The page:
Nigeria braces for fuel strike, shortages
Lagos - Nigeria on Sunday braced for nationwide strikes over soaring petrol prices, with protests already having led to confrontations with police while filling stations ran out of fuel as drivers stocked up.
The strikes set for Monday led to a massive security deployment as well as long queues at petrol stations, with several running dry, and warnings from unions that residents should stock up on food.
Protests last week became increasingly volatile, with police firing tear gas and accused of using excessive force to disperse demonstrators.
A union also accused police of shooting dead a demonstrator last week, but authorities denied it and said he was killed by a mob.
Nigeria's House of Representatives began an emergency session on Sunday to debate the government's move to end fuel subsidies on January 1, which caused petrol prices to instantly double in Africa's largest oil producer and most populous nation.
Many lawmakers were calling on the government to halt the move.
Unions vowed to push ahead with Monday's strike despite a last-minute appeal by President Goodluck Jonathan, who sought to win support for the government's move in an address on national television on Saturday night.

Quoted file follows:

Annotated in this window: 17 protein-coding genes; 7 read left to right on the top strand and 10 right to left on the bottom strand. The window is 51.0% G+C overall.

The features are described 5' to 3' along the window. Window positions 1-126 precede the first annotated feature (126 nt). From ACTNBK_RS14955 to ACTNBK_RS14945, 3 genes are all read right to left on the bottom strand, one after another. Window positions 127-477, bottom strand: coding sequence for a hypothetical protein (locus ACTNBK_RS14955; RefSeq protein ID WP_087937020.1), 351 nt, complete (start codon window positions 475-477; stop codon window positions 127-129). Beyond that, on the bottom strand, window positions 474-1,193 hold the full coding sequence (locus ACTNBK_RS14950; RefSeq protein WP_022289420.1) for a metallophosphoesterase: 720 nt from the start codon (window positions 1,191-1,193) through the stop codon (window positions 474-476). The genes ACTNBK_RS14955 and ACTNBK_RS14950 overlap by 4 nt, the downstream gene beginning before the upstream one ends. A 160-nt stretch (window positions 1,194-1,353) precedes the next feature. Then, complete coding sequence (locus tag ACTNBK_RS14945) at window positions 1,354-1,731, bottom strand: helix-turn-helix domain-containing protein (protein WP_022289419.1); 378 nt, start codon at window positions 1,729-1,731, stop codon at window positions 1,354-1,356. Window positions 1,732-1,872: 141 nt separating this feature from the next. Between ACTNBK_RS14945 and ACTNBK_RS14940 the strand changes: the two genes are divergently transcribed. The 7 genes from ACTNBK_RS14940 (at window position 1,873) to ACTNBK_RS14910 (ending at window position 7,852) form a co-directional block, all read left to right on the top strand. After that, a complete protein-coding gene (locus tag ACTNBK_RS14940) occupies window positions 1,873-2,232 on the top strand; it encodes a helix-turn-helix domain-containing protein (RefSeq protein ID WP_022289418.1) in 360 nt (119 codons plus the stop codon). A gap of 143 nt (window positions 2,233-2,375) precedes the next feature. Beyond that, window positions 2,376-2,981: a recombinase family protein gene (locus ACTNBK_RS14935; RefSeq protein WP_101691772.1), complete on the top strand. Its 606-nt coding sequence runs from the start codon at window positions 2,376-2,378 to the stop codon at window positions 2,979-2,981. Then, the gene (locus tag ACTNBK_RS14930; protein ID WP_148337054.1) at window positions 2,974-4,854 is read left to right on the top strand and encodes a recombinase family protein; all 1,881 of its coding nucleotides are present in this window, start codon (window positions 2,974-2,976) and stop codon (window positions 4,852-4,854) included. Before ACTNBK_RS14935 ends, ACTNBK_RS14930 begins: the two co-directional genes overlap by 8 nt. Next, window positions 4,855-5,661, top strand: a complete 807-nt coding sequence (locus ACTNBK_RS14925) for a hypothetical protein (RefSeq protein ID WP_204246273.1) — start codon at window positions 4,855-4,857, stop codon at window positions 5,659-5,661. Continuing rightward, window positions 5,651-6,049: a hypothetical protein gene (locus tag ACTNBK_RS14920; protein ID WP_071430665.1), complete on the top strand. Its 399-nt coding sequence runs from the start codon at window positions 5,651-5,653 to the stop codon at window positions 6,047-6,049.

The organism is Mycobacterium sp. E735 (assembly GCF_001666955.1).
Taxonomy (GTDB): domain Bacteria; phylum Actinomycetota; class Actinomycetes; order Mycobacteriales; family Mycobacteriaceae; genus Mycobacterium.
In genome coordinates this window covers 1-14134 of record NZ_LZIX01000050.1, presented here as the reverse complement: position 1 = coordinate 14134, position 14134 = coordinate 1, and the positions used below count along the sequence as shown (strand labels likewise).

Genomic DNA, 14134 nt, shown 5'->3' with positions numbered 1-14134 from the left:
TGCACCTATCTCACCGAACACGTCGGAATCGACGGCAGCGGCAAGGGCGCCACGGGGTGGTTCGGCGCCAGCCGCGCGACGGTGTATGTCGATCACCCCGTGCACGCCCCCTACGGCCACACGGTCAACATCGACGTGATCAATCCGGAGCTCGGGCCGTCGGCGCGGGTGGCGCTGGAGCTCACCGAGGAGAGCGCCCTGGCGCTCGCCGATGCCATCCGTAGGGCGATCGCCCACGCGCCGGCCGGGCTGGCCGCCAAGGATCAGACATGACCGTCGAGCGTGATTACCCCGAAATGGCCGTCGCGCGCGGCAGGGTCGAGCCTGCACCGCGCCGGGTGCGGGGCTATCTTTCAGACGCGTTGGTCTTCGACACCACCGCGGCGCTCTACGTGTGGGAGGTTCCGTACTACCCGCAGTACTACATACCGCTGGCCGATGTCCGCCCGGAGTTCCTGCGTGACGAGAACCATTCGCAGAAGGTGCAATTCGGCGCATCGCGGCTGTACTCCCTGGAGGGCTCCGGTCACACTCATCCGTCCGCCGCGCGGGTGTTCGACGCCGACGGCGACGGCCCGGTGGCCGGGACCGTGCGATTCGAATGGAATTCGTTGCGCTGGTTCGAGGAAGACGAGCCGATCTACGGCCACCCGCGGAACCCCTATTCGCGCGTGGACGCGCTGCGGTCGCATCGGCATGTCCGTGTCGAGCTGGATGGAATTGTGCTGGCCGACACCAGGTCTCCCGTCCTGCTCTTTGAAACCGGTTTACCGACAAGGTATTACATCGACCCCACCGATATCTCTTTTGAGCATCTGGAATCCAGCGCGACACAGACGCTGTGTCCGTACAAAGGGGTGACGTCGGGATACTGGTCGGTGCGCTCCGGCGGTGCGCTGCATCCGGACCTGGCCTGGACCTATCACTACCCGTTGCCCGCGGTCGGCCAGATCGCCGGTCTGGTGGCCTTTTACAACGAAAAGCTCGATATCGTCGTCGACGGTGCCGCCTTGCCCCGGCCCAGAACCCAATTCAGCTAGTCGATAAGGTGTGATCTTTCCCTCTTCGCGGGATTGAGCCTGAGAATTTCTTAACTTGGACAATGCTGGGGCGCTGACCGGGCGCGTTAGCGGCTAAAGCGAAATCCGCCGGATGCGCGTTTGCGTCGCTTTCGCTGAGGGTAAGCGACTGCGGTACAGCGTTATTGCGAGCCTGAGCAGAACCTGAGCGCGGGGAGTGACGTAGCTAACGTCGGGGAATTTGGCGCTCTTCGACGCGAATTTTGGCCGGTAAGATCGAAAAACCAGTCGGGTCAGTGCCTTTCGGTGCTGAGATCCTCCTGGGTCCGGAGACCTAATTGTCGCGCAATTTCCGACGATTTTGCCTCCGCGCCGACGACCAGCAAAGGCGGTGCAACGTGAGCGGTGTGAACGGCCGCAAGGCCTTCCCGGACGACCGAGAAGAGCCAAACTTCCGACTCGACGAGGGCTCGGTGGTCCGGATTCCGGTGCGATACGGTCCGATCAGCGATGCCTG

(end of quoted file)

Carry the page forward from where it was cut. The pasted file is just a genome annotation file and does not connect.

Jonathan vowed to reduce salaries for political office holders in the executive branch by 25% as well as to improve public transport, including rail lines, among other areas.
"To save Nigeria, we must all be prepared to make sacrifices," Jonathan said.
Nigerian Labour Congress deputy secretary general Denja Yaqub said "the airspace will be shut down by our people this night, at midnight, as well as the seaports".
Roads leading to the main parade ground in the capital Abuja were closed and guarded by armed policemen as a helicopter hovered overhead.
Fuel stations were starting to run out of petrol in Lagos, with some even closing in the capital Abuja.
One petrol attendant at a usually busy Lagos station said their stock ran out Saturday night and there had been no fresh deliveries since then.
Queues formed at others where motorists were rushing to fill up their tanks ahead of the strike.
Government removed fuel subsidies on January 1 in a move economists see as vital to allow the country to improve its woefully inadequate infrastructure and ease pressure on its foreign reserves.
The government says it spent more than $8bn on subsidies in 2011.
But Nigerians view the subsidies as their only benefit from the nation's oil wealth and lack any real trust in government after years of deep-rooted corruption.
The move saw petrol prices more than double in a country where most of the 160 million population scrape by on less than $2 a day.